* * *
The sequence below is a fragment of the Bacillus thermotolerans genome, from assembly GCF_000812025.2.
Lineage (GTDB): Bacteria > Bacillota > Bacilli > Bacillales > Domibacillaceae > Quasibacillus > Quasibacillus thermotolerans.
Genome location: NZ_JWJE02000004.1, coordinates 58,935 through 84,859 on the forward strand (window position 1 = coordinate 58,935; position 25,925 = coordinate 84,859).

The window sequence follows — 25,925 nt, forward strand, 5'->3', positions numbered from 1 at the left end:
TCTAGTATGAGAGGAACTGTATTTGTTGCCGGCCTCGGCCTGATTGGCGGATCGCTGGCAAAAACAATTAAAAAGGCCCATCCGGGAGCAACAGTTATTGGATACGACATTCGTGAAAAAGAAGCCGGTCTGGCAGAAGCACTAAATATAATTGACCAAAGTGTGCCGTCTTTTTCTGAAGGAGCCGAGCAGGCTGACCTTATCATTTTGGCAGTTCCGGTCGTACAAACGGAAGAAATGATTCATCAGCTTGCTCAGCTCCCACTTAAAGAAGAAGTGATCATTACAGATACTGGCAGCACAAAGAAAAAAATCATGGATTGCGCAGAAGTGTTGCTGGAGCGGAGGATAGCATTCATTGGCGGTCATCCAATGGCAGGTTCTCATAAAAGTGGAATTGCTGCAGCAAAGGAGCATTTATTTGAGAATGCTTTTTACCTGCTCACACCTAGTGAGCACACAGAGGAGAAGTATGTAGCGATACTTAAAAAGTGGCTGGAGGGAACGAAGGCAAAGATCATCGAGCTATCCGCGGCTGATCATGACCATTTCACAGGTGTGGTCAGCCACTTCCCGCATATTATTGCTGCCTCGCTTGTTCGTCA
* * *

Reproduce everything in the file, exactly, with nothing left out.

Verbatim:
The sequence below is a fragment of the Bacillus thermotolerans genome, from assembly GCF_000812025.2.
Lineage (GTDB): Bacteria > Bacillota > Bacilli > Bacillales > Domibacillaceae > Quasibacillus > Quasibacillus thermotolerans.
Genome location: NZ_JWJE02000004.1, coordinates 58,935 through 84,859 on the forward strand (window position 1 = coordinate 58,935; position 25,925 = coordinate 84,859).

The window sequence follows — 25,925 nt, forward strand, 5'->3', positions numbered from 1 at the left end:
TCTAGTATGAGAGGAACTGTATTTGTTGCCGGCCTCGGCCTGATTGGCGGATCGCTGGCAAAAACAATTAAAAAGGCCCATCCGGGAGCAACAGTTATTGGATACGACATTCGTGAAAAAGAAGCCGGTCTGGCAGAAGCACTAAATATAATTGACCAAAGTGTGCCGTCTTTTTCTGAAGGAGCCGAGCAGGCTGACCTTATCATTTTGGCAGTTCCGGTCGTACAAACGGAAGAAATGATTCATCAGCTTGCTCAGCTCCCACTTAAAGAAGAAGTGATCATTACAGATACTGGCAGCACAAAGAAAAAAATCATGGATTGCGCAGAAGTGTTGCTGGAGCGGAGGATAGCATTCATTGGCGGTCATCCAATGGCAGGTTCTCATAAAAGTGGAATTGCTGCAGCAAAGGAGCATTTATTTGAGAATGCTTTTTACCTGCTCACACCTAGTGAGCACACAGAGGAGAAGTATGTAGCGATACTTAAAAAGTGGCTGGAGGGAACGAAGGCAAAGATCATCGAGCTATCCGCGGCTGATCATGACCATTTCACAGGTGTGGTCAGCCACTTCCCGCATATTATTGCTGCCTCGCTTGTTCGTCA